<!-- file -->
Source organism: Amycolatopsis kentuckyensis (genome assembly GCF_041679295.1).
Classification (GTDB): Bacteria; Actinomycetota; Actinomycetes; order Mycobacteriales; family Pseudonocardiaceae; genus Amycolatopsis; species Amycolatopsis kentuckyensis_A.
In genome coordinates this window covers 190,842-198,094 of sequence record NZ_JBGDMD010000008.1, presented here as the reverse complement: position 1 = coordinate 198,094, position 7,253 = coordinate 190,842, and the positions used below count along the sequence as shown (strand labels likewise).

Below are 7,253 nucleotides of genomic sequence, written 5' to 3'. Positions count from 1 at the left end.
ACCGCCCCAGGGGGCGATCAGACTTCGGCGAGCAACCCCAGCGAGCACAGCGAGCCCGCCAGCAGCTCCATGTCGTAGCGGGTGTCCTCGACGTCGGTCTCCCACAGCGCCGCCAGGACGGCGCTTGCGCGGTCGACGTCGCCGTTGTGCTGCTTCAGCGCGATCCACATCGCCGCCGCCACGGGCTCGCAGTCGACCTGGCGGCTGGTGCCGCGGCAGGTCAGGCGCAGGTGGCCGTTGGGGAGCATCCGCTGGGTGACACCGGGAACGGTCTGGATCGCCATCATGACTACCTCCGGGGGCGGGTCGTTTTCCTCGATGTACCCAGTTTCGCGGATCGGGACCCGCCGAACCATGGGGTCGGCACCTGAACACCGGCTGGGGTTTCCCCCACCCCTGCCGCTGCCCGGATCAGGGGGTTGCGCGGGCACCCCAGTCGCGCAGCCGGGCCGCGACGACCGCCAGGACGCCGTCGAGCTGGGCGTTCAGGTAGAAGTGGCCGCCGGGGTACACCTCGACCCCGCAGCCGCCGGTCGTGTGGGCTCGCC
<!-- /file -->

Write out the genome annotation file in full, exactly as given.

Source organism: Amycolatopsis kentuckyensis (genome assembly GCF_041679295.1).
Classification (GTDB): Bacteria; Actinomycetota; Actinomycetes; order Mycobacteriales; family Pseudonocardiaceae; genus Amycolatopsis; species Amycolatopsis kentuckyensis_A.
In genome coordinates this window covers 190,842-198,094 of sequence record NZ_JBGDMD010000008.1, presented here as the reverse complement: position 1 = coordinate 198,094, position 7,253 = coordinate 190,842, and the positions used below count along the sequence as shown (strand labels likewise).

Below are 7,253 nucleotides of genomic sequence, written 5' to 3'. Positions count from 1 at the left end.
ACCGCCCCAGGGGGCGATCAGACTTCGGCGAGCAACCCCAGCGAGCACAGCGAGCCCGCCAGCAGCTCCATGTCGTAGCGGGTGTCCTCGACGTCGGTCTCCCACAGCGCCGCCAGGACGGCGCTTGCGCGGTCGACGTCGCCGTTGTGCTGCTTCAGCGCGATCCACATCGCCGCCGCCACGGGCTCGCAGTCGACCTGGCGGCTGGTGCCGCGGCAGGTCAGGCGCAGGTGGCCGTTGGGGAGCATCCGCTGGGTGACACCGGGAACGGTCTGGATCGCCATCATGACTACCTCCGGGGGCGGGTCGTTTTCCTCGATGTACCCAGTTTCGCGGATCGGGACCCGCCGAACCATGGGGTCGGCACCTGAACACCGGCTGGGGTTTCCCCCACCCCTGCCGCTGCCCGGATCAGGGGGTTGCGCGGGCACCCCAGTCGCGCAGCCGGGCCGCGACGACCGCCAGGACGCCGTCGAGCTGGGCGTTCAGGTAGAAGTGGCCGCCGGGGTACACCTCGACCCCGCAGCCGCCGGTCGTGTGGGCTCGCC